Link NCA Final Report: Nutrition Causal Analysis in Chivi District, Masvingo Province, Zimbabwe (February 2011)



a. Rational for NCA research

Action Contre la Faim would like to develop a standardized method for analyzing the causes of malnutrition, as a starting point for improving the relevance and effectiveness of the organization’s programming in a given context. The Nutrition Causal Analysis is also intended to be useful as platform for informing the broader stakeholder response and for ensuring that this response reflects an appropriate contextualized understanding of malnutrition’s complex multi-causality.

While there are a number of documented approaches for conducting NCAs, the results of these NCAs are typically constrained in three main ways. First, they often yield only a static picture of the causes of malnutrition. Rarely the methods examine the interaction among various risk factors, or take into account feedback loops and dynamic process, such as seasonality or changes in caring practices at different stages of child growth. The second limitation of most NCAs as currently conducted is that they fail to prioritize causes, rendering the results less actionable and operationally useful. A third issue with NCAs is that they often focused on a single type of malnutrition (eg. stunting vs. wasting), rather than considering the different etiologies of different malnutrition outcomes, and how these causes may vary by age.

Though this is a demanding set of criteria, ACF has risen to meet this challenge by investing in the development of a standardized method for Nutrition Causal Analysis that can incorporate the elements describe above and be applied across the various contexts in which it works. ACF has enlisted Mrs Jennifer Coates at TUFTS University to advise the responsible of NCA study in Zimbabwe in developing the protocol for the standardized method in collaboration with the MOHCW and provide guidance during the field work and analysis of the findings.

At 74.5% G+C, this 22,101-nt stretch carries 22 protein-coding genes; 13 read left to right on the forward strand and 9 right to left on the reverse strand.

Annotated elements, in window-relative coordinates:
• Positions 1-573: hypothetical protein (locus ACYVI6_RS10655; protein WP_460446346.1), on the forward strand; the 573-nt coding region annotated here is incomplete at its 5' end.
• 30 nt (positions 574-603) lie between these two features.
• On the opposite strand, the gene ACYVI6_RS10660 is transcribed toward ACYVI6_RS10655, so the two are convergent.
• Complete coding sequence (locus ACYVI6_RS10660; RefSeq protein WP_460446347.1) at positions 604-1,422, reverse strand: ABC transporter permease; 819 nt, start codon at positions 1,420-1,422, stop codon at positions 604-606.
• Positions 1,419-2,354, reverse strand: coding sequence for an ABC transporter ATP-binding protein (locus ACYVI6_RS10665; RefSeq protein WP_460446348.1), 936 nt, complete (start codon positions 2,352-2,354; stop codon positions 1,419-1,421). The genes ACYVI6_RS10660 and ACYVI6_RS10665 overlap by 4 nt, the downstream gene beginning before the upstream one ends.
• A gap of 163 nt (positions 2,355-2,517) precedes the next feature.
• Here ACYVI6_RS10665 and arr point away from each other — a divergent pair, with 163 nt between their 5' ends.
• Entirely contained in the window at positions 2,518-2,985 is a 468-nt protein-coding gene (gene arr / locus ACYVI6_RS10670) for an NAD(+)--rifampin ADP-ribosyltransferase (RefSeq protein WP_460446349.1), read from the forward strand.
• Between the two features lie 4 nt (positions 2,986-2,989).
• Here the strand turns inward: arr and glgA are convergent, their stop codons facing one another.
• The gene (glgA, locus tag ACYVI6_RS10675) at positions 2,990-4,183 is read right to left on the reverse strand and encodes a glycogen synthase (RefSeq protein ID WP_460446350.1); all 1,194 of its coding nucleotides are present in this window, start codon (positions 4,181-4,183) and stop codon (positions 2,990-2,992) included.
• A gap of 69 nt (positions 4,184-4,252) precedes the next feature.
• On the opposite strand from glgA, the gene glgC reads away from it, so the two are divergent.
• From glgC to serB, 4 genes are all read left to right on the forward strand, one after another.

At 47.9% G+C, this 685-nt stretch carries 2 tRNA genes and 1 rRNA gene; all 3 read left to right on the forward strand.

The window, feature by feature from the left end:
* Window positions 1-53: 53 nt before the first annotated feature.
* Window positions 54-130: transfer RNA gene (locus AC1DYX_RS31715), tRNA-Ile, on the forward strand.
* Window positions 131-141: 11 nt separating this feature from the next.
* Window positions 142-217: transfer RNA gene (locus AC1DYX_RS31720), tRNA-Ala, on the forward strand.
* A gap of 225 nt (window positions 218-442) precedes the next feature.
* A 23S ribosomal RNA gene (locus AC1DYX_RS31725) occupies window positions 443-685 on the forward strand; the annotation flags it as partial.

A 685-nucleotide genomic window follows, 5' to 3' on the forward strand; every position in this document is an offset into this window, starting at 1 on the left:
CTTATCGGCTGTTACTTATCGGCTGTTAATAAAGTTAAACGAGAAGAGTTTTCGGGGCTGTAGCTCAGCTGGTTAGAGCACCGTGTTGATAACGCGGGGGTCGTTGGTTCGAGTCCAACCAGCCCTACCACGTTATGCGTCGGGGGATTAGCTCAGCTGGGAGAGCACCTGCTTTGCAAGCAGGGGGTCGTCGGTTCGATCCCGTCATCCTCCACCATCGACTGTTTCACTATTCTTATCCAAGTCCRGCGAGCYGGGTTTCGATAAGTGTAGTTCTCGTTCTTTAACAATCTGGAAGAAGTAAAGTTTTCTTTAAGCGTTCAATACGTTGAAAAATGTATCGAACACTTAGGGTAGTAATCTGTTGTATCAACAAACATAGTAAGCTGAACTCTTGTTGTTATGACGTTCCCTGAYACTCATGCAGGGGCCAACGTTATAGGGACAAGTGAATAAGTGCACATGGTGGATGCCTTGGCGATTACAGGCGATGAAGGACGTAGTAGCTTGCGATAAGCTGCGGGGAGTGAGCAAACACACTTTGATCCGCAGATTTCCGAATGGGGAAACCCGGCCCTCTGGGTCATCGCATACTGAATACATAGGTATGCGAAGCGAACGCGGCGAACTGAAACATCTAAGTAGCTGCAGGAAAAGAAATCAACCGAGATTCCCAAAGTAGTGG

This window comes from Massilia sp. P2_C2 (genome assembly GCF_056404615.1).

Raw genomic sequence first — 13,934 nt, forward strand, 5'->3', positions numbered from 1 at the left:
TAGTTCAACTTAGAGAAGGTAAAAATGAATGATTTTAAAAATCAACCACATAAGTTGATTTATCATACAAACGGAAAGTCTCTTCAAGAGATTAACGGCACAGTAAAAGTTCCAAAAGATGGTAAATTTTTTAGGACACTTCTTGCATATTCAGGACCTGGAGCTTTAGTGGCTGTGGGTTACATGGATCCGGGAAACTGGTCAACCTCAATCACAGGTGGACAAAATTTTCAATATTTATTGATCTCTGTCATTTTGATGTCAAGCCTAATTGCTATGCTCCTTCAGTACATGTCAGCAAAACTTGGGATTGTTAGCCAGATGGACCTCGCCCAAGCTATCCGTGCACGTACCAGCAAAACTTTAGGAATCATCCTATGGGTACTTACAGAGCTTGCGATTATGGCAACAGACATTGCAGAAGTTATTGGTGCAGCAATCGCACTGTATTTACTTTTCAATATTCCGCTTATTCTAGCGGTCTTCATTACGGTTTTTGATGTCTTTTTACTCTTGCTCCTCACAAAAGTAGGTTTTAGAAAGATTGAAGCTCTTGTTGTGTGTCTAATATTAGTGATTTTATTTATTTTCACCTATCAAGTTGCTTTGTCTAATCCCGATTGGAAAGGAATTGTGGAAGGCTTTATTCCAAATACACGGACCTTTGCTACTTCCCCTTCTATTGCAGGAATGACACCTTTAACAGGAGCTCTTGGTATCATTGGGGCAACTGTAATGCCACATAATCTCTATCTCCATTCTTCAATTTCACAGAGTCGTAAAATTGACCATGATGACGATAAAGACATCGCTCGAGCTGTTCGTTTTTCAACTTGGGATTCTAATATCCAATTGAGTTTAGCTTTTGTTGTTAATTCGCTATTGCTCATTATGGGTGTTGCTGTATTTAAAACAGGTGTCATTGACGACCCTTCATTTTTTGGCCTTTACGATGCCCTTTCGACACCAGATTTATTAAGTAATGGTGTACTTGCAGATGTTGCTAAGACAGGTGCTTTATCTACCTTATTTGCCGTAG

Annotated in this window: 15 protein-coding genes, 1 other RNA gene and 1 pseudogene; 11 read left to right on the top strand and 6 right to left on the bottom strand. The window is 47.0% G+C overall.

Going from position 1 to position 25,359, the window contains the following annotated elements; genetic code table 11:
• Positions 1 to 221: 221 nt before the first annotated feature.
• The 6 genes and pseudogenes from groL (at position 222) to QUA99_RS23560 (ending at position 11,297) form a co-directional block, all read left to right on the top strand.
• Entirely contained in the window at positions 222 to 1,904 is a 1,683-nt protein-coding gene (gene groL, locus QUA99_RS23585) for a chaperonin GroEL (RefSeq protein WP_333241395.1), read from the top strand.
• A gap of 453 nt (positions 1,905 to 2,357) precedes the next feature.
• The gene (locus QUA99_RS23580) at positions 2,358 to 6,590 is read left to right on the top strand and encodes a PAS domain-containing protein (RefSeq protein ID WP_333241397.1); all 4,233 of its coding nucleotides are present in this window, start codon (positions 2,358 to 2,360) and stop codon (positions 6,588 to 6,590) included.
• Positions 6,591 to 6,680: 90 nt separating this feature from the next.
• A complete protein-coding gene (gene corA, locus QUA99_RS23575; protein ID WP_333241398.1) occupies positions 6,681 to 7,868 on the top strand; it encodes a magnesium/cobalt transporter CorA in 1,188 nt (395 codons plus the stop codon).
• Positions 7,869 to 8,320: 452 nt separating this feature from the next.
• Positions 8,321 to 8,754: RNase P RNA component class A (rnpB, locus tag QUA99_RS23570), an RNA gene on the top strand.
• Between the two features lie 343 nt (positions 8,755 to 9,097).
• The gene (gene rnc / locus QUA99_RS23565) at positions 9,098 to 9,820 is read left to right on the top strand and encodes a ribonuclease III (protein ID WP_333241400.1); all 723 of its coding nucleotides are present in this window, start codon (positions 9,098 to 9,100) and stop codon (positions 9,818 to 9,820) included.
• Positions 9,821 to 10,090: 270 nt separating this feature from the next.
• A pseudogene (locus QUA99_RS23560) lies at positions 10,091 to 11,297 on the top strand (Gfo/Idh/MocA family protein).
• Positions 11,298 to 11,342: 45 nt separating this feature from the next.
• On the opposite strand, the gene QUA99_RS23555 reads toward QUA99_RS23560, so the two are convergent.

b. Rationale for NCA study in the country

Over the past two decades (1990-2010), Zimbabwe underwent a number of economic and political challenges including economic decline (hyper inflation, high unemployment, decrease in GDP, shortage of basic supplies) exacerbated by repeated poor harvests, increase of political instability, combined with demographic changes such as internal population displacement, loss of livelihoods and emigration of a significant proportion of the skilled labour in the country. In this same period, Zimbabwe experienced climate changes consequences (drought, erratic agro-ecological conditions), epidemic outbreaks (cholera, measles) with a persistent high level of HIV/AIDS prevalence (13.7% in 2009) having a large and multi sector impact.

Last January 2010, a National Nutrition Survey has been conducted. The results revealed a high prevalence of stunting (33.8%) with a low prevalence of acute malnutrition (2.1%). Unexpected trends showed a significant increase of stunting prevalence from 21% in the 1994 ZDHS, 22% in 1995, 28% in 2005-06 to 33.8% in 2010 with the proportion of infants with low birth weight remained above 10%.

All over the world, stunting is known as responsible of around 20% of all the mortality of children younger than 5 years of age and long term cognitive deficit, poorer performance in school, fewer years of completing schooling, and lower adult economic productivity.
In opposite way, the prevalence of acute malnutrition has decreased from 6.4% in 2005-2006 to 2.1% in 2010.

In Zimbabwe, list of potential causes of malnutrition have been highlighted but evidences are few. To guide the development of appropriate recommendations to address malnutrition problem, we conducted NCA study in one District to establish statistical evidences and ranking the risk factors or group of risk factors of malnutrition.

c. Rational for NCA study for ACF

ACF mission opened in September 2002 with initial programmes focusing on short term nutrition, water and sanitation fields. From 2006, ACF combined targeted interventions with a short-term impact (rehabilitation of water points, vegetable gardens, seeds and tools distribution) with mid-term agricultural and water facility interventions. The strategy was further refined to aim at enhancing sustainable livelihoods through a coherent range of food security, WASH and nutrition focused interventions for food insecure vulnerable households. Simultaneously, the emergency response and preparedness capacity were developed in longer term projects. Considering high HIV prevalence, ACF has started in 2008 efforts to improve HIV mainstreaming.

Internally, the NCA study represented a great opportunity for ACF Zimbabwe to reorient and fine in tune its programme in country. Existing links between nutrition, food security, water and sanitation programmes needed to be strengthen and supported by evidences justifying each aspect of the intervention. In a more external point of view, the NCA study was going to facilitate ACF recognition among partners as technical key player having skills to conduct such research and being a potential partner for coming study in country.